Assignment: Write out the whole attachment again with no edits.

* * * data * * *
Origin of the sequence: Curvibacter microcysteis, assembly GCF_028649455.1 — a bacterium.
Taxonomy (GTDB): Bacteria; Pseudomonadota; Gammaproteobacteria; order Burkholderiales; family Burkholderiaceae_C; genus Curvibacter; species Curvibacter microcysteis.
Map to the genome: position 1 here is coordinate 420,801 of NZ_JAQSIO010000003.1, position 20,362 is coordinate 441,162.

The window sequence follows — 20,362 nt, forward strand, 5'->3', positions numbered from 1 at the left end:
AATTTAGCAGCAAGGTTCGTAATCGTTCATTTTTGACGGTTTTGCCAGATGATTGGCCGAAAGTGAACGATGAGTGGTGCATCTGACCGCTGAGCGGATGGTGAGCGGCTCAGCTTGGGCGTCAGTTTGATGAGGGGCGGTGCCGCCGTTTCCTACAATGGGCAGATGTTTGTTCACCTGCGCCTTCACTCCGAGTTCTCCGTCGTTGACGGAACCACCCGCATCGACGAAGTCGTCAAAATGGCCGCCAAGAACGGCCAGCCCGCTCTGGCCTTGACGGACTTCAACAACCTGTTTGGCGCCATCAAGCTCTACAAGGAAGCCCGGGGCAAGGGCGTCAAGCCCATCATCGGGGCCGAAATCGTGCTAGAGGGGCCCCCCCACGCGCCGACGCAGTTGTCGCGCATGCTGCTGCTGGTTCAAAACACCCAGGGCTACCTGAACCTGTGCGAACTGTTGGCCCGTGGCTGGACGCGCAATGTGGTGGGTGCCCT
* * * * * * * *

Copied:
Origin of the sequence: Curvibacter microcysteis, assembly GCF_028649455.1 — a bacterium.
Taxonomy (GTDB): Bacteria; Pseudomonadota; Gammaproteobacteria; order Burkholderiales; family Burkholderiaceae_C; genus Curvibacter; species Curvibacter microcysteis.
Map to the genome: position 1 here is coordinate 420,801 of NZ_JAQSIO010000003.1, position 20,362 is coordinate 441,162.

The window sequence follows — 20,362 nt, forward strand, 5'->3', positions numbered from 1 at the left end:
AATTTAGCAGCAAGGTTCGTAATCGTTCATTTTTGACGGTTTTGCCAGATGATTGGCCGAAAGTGAACGATGAGTGGTGCATCTGACCGCTGAGCGGATGGTGAGCGGCTCAGCTTGGGCGTCAGTTTGATGAGGGGCGGTGCCGCCGTTTCCTACAATGGGCAGATGTTTGTTCACCTGCGCCTTCACTCCGAGTTCTCCGTCGTTGACGGAACCACCCGCATCGACGAAGTCGTCAAAATGGCCGCCAAGAACGGCCAGCCCGCTCTGGCCTTGACGGACTTCAACAACCTGTTTGGCGCCATCAAGCTCTACAAGGAAGCCCGGGGCAAGGGCGTCAAGCCCATCATCGGGGCCGAAATCGTGCTAGAGGGGCCCCCCCACGCGCCGACGCAGTTGTCGCGCATGCTGCTGCTGGTTCAAAACACCCAGGGCTACCTGAACCTGTGCGAACTGTTGGCCCGTGGCTGGACGCGCAATGTGGTGGGTGCCCT